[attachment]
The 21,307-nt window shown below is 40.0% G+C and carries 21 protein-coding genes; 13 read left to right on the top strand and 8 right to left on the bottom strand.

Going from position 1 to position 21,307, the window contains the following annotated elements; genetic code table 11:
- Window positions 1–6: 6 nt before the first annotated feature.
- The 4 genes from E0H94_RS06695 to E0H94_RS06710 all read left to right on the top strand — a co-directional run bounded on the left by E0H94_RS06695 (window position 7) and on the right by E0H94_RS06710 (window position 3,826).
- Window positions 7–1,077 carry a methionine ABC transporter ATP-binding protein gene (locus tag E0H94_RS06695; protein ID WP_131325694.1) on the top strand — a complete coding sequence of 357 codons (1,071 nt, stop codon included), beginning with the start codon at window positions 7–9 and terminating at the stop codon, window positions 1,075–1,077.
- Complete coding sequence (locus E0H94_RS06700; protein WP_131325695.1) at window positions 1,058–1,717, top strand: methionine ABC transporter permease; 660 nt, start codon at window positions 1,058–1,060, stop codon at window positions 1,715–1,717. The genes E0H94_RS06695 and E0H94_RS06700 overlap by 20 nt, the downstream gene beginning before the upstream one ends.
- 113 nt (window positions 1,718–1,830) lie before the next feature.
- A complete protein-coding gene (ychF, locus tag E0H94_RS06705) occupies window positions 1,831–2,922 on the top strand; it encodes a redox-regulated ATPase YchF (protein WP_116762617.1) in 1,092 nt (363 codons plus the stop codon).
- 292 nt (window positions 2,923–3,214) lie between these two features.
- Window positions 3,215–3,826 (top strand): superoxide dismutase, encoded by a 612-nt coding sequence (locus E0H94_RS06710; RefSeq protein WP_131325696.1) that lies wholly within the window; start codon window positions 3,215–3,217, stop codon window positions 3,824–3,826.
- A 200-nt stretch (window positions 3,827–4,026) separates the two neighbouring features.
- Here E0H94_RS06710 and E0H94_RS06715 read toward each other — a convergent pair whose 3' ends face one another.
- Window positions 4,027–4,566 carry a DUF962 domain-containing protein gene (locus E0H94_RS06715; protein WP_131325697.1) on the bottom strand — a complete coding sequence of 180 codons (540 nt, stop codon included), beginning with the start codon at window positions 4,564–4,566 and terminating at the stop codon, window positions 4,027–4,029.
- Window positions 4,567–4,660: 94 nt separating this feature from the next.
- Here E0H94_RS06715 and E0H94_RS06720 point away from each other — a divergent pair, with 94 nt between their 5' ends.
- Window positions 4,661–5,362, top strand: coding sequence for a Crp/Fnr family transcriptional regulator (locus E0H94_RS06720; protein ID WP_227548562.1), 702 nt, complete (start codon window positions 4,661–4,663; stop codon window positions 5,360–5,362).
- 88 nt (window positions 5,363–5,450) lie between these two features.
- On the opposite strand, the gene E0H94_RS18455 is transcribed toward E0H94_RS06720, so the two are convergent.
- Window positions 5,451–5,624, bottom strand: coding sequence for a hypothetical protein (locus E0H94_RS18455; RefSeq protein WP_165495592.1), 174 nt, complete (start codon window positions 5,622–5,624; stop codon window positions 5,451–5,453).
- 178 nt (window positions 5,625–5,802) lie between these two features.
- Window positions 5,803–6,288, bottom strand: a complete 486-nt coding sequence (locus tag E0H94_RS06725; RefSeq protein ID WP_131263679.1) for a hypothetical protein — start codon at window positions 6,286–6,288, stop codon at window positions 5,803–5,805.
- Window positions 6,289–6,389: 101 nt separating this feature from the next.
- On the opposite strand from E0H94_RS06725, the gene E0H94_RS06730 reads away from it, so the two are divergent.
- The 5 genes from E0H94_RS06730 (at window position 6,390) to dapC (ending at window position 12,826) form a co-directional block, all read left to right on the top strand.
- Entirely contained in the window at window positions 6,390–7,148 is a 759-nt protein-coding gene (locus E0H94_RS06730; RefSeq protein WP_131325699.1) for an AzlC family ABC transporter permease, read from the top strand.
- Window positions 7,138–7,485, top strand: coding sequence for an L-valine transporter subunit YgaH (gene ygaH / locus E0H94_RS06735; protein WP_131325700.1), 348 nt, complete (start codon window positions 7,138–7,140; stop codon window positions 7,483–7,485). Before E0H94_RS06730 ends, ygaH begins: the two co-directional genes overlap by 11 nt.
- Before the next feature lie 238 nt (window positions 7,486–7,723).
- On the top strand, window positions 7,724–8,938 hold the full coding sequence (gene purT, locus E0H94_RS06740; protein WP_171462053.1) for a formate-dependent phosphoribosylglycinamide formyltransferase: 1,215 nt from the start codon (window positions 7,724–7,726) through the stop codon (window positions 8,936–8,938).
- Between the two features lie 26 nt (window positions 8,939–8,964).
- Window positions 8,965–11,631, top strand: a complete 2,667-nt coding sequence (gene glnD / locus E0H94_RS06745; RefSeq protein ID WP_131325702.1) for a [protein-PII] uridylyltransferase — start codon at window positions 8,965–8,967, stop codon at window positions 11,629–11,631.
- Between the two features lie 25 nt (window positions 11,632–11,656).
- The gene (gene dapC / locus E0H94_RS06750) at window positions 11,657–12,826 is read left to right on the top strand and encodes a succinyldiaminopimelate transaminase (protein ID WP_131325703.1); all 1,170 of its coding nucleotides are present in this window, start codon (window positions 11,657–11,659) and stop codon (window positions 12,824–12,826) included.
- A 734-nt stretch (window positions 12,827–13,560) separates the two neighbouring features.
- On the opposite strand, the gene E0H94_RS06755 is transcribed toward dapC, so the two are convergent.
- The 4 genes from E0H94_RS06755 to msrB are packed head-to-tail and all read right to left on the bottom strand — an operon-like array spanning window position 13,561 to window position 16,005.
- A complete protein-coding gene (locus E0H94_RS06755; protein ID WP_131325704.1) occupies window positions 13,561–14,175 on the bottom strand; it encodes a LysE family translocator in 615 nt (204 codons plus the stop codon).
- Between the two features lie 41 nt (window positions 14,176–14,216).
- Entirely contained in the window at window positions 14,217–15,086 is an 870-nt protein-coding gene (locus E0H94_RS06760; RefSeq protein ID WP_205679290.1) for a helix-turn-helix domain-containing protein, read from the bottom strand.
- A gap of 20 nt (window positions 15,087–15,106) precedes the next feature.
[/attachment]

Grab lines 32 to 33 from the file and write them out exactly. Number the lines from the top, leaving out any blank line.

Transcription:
- The gene (gene dapC / locus E0H94_RS06750) at window positions 11,657–12,826 is read left to right on the top strand and encodes a succinyldiaminopimelate transaminase (protein ID WP_131325703.1); all 1,170 of its coding nucleotides are present in this window, start codon (window positions 11,657–11,659) and stop codon (window positions 12,824–12,826) included.
- A 734-nt stretch (window positions 12,827–13,560) separates the two neighbouring features.